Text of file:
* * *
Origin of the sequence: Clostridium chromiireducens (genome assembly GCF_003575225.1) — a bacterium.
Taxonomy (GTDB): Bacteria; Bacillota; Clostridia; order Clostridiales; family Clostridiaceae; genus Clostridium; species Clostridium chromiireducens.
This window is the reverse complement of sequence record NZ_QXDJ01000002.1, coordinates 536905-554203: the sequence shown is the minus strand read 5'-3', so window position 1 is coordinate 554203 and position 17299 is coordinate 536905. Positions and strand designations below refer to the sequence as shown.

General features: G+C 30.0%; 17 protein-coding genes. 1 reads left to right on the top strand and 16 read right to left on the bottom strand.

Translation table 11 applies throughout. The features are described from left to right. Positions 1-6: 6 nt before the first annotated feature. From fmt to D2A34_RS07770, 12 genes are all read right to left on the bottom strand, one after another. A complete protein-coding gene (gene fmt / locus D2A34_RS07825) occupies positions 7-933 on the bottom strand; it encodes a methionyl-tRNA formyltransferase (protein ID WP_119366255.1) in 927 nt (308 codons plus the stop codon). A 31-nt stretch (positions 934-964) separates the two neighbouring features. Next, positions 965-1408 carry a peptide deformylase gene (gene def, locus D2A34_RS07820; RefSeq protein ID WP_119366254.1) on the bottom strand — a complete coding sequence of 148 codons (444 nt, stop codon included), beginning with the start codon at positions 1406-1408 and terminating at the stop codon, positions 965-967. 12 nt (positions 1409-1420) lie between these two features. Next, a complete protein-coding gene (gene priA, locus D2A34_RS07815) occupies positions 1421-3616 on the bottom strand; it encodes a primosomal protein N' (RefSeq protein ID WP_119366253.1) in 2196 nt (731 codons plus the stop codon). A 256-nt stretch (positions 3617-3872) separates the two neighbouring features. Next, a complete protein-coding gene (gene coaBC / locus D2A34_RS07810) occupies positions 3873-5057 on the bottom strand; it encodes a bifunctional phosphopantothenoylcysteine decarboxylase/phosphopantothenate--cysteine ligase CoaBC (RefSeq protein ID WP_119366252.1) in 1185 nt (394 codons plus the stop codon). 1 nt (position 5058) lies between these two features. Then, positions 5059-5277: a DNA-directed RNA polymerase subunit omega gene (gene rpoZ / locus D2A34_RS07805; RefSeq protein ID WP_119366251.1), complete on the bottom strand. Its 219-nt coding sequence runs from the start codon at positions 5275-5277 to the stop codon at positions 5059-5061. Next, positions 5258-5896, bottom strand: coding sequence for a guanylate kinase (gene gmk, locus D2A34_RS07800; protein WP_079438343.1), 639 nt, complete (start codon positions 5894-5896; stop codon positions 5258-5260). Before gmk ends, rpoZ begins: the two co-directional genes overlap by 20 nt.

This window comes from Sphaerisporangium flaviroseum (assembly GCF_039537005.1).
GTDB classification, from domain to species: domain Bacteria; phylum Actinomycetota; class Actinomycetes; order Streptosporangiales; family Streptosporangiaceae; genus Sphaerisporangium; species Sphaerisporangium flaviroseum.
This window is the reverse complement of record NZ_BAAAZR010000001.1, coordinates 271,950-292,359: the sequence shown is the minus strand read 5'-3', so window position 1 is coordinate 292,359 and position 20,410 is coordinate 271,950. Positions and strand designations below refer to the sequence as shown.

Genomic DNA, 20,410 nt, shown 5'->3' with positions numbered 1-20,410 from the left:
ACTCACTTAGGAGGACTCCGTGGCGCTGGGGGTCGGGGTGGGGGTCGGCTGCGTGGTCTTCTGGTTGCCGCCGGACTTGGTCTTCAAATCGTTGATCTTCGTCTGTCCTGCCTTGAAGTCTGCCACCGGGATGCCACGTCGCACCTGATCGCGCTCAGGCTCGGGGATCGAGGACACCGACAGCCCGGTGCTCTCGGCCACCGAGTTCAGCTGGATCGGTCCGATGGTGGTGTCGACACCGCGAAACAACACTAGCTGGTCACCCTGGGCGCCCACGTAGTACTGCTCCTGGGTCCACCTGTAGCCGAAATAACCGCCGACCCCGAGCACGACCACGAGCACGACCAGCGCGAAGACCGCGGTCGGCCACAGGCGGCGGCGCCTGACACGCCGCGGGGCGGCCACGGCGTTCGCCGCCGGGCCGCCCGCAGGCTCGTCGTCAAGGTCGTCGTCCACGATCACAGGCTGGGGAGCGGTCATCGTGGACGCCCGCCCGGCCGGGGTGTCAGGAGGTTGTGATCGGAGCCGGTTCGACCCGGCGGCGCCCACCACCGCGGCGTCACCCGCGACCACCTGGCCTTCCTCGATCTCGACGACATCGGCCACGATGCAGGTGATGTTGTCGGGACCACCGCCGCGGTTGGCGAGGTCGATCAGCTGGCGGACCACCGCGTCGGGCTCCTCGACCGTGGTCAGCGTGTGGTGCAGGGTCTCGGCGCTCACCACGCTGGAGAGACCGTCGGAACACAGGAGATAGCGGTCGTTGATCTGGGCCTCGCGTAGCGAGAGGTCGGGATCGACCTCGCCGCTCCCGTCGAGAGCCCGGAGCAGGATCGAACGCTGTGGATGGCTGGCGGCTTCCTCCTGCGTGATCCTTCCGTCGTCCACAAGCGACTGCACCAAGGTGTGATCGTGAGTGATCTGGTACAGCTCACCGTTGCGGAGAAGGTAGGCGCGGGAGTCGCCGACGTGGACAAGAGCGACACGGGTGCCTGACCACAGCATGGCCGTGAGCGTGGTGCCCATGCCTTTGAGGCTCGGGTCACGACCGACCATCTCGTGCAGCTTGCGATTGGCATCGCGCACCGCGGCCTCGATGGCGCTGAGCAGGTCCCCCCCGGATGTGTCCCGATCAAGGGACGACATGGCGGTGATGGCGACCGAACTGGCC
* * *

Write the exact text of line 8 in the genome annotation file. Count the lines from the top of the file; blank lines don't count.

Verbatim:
This window is the reverse complement of record NZ_BAAAZR010000001.1, coordinates 271,950-292,359: the sequence shown is the minus strand read 5'-3', so window position 1 is coordinate 292,359 and position 20,410 is coordinate 271,950. Positions and strand designations below refer to the sequence as shown.